1. EESC report, part 1: wilnoteka.lt/pl/artykul/raport-eesc-relacje-litwy-i-polski-cz-i
2. EESC report, part 2: wilnoteka.lt/pl/artykul/raport-eesc-relacje-litwy-i-polski-cz-ii
3. EESC report, part 3: wilnoteka.lt/pl/artykul/raport-eesc-relacje-litwy-i-polski-cz-iii

The original Lithuanian text can be downloaded here: wilnoteka.lt/files/Raport_EESC_wersja_litewska.pdf

I am reading it now, and I will refrain from further comments on this topic until I am ready. I suggest you do the same. :-)

Mods: this is an off topic message, but it seems important enough for me to post it here anyway to justify my anticipated unresponsiveness. I am an original poster here.

The bottom line is: I'll be off for - possibly - several days. And that's bad because I had collected some interesting Polish-Lithuanian material to be posted here.

But I did it so on my big Hackintosh machine (Standard PC hardware + Mac Snow Leopard operating system). Few hours ago I decided - unfortunately - to upgrade it to the latest 10.6.8 version. Surprise, surprise - the system failed to boot. The good news is - i am not alone, many people were caught by surprise, and this is not a hardware-specific issue. The bad news is - I am clueless what to do next at the moment.

Greetings from my outdated, "no more upgradable" (Power-PC generation), but still working laptop.
PennBoy 76 | 2,437
25 Jun 2011  #13
Lithuanian reality show

TVN showed a village where not a single Lithuanian lives only Poles, and these idiots from the show come down and rip off the Polish language signs. They appear similar to Russia's Nasi youth nationalists.

Picking and destruction of bilingual signs in the TV program and the Lithuanian ambassador of disloyal Poles - the latter views the Polish-Lithuanian dispute about the spelling of names, status of the language and the situation of the Polish minority in Lithuania. Lithuanian MEPs believe that the EU leaders are introduced by the Polish side in confusion , so they sent a letter on this subject , inter alia, the head of the European Council, Herman von Rompuy .

A copy of the letter , which was also addressed to the Head of the European Commission Jose Manuel Barroso, and the Prime Minister held the presidency of the EU Council of Hungary Viktor Orban , was also sent to the President of the European Parliament Jerzy Buzek.

Medis - | 17
18 Sep 2011  #14
TVN showed a village where not a single Lithuanian lives only Poles, and these idiots from the show come down and rip off the Polish language signs. They appear similar to Russia's Nasi youth nationalists.

Actually house owners allowed to remove the sign.
Also the sign itself was illegal.
adnar - | 17
18 Sep 2011  #15
Could you please tell me - do you have laws saying that there cannot be other language signs in any place when some majority is from one minority? I am not saying only about Polish minority here, but also about the others.

In Poland we have laws appreciating minorities and their national beliefs and that is why we have Puńsk/Punskas not only Puńsk for example :)
Sidliste_Chodov 1 | 441
19 Sep 2011  #16
What's with all the Lithuanian threads all of a sudden?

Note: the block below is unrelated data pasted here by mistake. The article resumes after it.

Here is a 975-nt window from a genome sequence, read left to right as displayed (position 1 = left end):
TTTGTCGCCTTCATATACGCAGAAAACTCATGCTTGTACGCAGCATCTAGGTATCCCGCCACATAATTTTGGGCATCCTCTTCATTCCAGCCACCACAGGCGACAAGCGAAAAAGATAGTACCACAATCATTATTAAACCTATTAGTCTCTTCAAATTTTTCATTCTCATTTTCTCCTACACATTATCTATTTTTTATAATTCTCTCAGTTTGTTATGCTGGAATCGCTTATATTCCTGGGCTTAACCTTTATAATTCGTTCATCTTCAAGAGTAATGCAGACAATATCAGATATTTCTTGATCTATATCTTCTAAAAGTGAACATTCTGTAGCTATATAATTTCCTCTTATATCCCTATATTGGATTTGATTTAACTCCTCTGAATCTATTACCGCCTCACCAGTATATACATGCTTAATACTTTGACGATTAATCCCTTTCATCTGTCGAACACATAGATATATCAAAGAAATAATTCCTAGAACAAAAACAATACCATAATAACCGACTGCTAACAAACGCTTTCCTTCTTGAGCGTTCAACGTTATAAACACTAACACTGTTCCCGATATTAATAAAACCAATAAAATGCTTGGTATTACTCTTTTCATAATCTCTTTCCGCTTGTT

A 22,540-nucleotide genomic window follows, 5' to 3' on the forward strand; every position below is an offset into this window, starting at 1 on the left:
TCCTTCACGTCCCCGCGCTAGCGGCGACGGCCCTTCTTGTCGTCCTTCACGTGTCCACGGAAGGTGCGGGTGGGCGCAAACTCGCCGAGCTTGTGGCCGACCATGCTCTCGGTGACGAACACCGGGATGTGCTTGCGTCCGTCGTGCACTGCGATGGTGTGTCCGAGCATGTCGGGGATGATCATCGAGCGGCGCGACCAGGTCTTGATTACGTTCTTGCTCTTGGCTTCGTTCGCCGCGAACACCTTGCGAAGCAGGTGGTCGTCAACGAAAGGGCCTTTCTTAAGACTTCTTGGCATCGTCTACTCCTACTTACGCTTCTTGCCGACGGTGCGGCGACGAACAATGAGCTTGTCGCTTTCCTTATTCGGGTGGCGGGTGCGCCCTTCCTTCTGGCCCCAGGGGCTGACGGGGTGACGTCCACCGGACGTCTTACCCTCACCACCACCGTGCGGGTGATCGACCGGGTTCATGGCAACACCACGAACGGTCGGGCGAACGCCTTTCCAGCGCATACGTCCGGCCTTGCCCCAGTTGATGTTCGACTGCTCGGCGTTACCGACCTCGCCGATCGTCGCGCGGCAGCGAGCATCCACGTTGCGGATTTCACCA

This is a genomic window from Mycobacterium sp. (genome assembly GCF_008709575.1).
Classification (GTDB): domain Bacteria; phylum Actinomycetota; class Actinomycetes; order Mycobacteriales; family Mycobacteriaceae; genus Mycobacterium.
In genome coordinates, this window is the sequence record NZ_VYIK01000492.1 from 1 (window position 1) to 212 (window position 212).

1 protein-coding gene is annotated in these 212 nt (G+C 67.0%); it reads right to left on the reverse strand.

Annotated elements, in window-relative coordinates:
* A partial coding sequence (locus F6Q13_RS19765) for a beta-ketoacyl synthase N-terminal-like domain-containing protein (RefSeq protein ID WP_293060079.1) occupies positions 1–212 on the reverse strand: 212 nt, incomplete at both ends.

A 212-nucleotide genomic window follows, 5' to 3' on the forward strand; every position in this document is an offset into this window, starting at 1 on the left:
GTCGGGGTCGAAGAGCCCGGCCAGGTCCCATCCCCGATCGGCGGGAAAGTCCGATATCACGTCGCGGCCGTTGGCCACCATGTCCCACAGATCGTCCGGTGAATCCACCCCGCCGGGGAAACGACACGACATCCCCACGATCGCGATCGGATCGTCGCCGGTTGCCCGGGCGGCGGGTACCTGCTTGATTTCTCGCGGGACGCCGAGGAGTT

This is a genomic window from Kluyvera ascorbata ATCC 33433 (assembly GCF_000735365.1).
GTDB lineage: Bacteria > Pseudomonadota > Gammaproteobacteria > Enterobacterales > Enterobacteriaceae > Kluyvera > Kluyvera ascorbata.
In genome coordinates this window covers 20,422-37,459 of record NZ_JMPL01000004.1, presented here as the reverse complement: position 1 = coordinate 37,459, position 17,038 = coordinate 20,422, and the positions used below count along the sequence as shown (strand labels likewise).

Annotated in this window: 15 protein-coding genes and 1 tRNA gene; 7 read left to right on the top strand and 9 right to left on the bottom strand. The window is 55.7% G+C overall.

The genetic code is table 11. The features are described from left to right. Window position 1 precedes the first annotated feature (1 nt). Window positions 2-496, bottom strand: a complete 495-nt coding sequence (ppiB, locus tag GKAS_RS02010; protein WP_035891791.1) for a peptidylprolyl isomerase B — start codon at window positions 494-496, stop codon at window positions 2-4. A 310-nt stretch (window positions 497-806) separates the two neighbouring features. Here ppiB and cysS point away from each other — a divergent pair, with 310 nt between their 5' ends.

It's bad enough having to read all the "Balkan" garbage on here! What's wrong with Polish threads?

Never had anything against them myself. I even dated one for a while, which probably makes me a "traitor" on here, but I can live with that; I'm the one who got some and you... didn't. lol
Medis - | 17
19 Sep 2011  #17
By the law signs must be written in the state language. There might be small exceptions (I do not know all the details).

It is for your state to decide what laws should be for the minorities. You have signs for minorities, we have better education for them (at least Germans in Poland say so).

Regarding Punsk. Local Lithuanians decided to remove the signs in Lithuanian. There were too many acts of vandalism, local people are scared. Also they have a lot of problems with education: Lithuanian textbooks aren't confirmed by state (also they aren't funded by state as it is in Lithuania), schools get closed...
adnar - | 17
19 Sep 2011  #18
Regarding Punsk. Local Lithuanians decided to remove the signs in Lithuanian. There were too many acts of vandalism, local people are scared. Also they have a lot of problems with education: Lithuanian textbooks aren't confirmed by state (also they aren't funded by state as it is in Lithuania), schools get closed...

Really not true here. I live 20 km from them so I know what is here (I was there last weekend...).

Lithuanian signs are there, as they were before. Secondary school with Lithuanian language of teaching exists, noone wants to close it - Polish governors can close only these schools which are unattended (in Puńsk there are over 100 students there). This is the only secondary school with Lithuanian language of teaching in whole Poland. Lithuanian people teach there. Also gimnasium is in Puńsk as well. Books which are used are confirmed by local authorities and Ministry of Education. They are all in Lithuanian language.

People in Puńsk organise a lot of events to show Lithuanian Culture, they have Lithuanian Culture House etc. Noone forbids them to show their Lithuanian origin. Also just today they were all together to clean what has been ruined by vandals. They are not scared - they are just disgusted of what happened (the same goes with people in Eisiskes in Lithuania). I am disgusted as well (both for these in Puńsk and these in Eisiskes).

If media in Lithuania say what you wrote, believe me - this is really not true.
hague1cmaeron 14 | 1,377
19 Sep 2011  #19
Reserved" withdraws its sponsorship of Lithuanian reality show

Good this is the thanks that Poles get for christianising those heathens.
Medis - | 17
19 Sep 2011  #20
Lithuanian signs are there, as they were before.

According to press local Lithuanian community will decide to remove the signs or not on November. Also they state that they feel like tools in hands of Poland politicians to reach some goals.

Also some Lithuanians went to Punsk and said that there are no bilingual street signs. Is that true? Because all this fuss came to being because of there street signs in Lithuania.